With 120 million monthly uniques, Washington-based news website Vox is a powerful voice in the new media landscape, along with the likes of BuzzFeed and Vice, which the New York Times describes collectively as “upstart companies.” Vox was co-founded just two years ago by liberal (at least by Washington standards) columnist Ezra Klein of the Washington Post who bought his colleague Melissa Bell on board, Slate’s Matt Yglesias and other established voices.
“Its mission is simple: Explain the news” runs the Vox slogan, as its coverage navigates politics, public policy, world affairs, pop culture, science, business, technology and sports, mostly with an American focus. So there is a lot on Clinton and Trump as the US election race hots up, analysis of why so many of this year’s Hollywood summer blockbusters underwhelmed at the box office, much probing of issues including race around the NFL and “listicles” galore - 11 facts about gun violence in the US, The 18 best TV shows airing right now, and so on.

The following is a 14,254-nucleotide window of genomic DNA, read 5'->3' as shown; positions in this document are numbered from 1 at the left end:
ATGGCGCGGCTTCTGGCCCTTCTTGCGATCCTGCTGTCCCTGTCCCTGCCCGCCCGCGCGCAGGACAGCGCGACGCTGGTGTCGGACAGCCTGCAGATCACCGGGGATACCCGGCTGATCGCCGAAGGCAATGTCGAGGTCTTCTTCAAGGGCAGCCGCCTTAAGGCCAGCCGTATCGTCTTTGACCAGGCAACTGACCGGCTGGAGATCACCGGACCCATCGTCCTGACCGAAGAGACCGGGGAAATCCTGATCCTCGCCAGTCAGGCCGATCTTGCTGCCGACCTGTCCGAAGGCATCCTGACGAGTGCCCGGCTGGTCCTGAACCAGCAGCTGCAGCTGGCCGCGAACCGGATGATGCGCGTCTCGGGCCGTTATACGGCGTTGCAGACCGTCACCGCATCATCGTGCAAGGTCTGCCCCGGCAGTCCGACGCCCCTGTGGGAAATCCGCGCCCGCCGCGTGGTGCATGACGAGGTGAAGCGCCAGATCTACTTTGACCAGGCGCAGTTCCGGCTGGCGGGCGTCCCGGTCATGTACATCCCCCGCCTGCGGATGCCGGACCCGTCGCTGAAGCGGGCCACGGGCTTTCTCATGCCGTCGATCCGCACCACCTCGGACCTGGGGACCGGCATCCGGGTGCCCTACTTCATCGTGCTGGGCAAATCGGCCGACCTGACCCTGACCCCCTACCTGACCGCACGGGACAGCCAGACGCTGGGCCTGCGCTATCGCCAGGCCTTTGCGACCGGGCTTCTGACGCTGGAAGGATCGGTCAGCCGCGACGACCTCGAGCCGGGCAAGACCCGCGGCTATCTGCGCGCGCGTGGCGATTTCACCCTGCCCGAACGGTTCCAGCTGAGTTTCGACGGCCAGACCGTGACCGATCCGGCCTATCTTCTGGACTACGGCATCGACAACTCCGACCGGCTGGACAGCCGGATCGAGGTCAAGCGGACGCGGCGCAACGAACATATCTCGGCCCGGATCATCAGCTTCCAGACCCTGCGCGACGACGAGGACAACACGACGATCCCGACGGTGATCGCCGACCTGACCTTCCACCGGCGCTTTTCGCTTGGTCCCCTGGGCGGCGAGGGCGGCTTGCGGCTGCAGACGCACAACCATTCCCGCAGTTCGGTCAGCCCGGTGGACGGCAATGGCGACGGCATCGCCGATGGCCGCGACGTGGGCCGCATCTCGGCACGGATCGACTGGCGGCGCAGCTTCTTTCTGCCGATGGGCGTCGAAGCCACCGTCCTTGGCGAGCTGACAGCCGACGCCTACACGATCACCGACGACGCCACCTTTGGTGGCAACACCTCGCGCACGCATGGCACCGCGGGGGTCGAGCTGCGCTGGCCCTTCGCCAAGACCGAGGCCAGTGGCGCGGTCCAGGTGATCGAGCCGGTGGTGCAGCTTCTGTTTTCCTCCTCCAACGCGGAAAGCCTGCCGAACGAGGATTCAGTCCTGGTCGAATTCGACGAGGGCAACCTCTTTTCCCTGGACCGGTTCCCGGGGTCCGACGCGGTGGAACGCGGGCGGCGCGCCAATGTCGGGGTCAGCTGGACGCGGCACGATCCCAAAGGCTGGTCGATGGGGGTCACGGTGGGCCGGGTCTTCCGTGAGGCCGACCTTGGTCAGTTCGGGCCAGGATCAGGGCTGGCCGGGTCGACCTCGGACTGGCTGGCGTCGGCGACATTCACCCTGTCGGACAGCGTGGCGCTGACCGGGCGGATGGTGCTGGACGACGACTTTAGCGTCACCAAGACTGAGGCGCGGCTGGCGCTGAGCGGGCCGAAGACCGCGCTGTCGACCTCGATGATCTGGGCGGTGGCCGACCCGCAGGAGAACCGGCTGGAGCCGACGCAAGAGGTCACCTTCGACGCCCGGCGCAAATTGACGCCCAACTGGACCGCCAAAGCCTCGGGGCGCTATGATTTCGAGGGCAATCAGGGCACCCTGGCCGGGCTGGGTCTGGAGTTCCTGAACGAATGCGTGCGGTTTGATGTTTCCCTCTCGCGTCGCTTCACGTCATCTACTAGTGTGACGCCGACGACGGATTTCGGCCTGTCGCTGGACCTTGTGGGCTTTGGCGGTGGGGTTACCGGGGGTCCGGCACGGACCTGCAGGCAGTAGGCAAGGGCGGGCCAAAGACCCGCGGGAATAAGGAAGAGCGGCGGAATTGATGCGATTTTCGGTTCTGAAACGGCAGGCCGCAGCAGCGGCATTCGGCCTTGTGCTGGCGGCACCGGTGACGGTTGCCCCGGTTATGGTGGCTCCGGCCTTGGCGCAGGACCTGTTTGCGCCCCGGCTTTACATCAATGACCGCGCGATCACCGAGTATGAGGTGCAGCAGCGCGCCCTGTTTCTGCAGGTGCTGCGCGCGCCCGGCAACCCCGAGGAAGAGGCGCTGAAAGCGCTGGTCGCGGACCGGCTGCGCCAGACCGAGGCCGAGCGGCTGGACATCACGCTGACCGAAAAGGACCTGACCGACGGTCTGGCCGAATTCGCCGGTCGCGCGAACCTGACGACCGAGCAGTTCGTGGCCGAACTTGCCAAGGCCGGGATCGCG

You get a fair bit of analysis in crisply written copy that zings. There probably is something for everyone here. Design-wise the canary yellow accents look like someone is in love with their highlighter pen, but there is a sound principle behind it, best showcased on the “card stacks” pages where specific topics have various pages assigned to them and thoughtful explanations are duly given. For all those wishing to understand the emerging American mindset, Vox will continue to be a must-visit destination.
As print newspaper sales and associated ad revenues inexorably decline in much of the west, the media industry has for some years put its hope for the future in digital.
Another day, another UK Commons home affairs select committee report, this latest one strongly criticizing social media companies
News this week that revenue at social media behemoth Twitter had fallen for the first time ever, was a true spill-your-coffee moment.